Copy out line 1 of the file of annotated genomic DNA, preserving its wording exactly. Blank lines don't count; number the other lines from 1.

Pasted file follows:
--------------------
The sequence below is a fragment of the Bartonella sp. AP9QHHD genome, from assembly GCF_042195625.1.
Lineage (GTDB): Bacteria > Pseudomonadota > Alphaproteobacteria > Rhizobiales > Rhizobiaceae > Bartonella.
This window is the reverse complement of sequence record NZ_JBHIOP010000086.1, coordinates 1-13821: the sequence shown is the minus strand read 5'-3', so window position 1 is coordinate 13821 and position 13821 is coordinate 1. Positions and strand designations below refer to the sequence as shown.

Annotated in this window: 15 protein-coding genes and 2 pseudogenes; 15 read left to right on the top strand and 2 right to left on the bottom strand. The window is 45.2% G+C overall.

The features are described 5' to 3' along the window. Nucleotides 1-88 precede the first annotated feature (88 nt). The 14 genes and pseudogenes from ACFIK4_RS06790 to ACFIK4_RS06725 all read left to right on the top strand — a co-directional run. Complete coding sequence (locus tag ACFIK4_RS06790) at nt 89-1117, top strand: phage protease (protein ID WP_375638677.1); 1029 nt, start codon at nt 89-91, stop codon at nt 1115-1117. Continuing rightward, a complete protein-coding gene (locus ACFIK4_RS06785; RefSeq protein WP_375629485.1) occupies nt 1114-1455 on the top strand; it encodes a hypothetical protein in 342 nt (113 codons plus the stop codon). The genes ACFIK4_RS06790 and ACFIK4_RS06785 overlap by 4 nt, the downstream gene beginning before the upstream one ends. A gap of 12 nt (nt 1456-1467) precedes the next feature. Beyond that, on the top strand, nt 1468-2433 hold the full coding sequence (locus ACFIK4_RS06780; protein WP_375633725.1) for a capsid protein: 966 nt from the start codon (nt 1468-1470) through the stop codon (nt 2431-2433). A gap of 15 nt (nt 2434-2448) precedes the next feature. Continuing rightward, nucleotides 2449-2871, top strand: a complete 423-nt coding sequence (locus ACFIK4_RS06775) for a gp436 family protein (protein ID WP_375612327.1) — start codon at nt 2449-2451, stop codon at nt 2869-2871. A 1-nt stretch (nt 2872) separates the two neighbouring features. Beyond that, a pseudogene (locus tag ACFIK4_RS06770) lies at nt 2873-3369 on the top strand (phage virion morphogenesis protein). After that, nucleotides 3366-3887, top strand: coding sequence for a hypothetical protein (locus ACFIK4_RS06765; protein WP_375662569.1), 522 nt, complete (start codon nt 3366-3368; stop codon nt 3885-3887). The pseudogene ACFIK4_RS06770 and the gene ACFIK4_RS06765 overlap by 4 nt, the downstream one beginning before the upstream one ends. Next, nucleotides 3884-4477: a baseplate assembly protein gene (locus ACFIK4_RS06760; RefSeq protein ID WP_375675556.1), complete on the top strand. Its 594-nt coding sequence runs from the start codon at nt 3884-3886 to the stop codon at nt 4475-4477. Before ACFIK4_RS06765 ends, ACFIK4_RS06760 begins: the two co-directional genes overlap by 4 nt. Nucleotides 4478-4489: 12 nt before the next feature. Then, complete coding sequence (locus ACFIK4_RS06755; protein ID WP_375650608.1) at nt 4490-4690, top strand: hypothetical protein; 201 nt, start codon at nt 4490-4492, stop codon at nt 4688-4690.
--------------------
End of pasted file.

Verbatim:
The sequence below is a fragment of the Bartonella sp. AP9QHHD genome, from assembly GCF_042195625.1.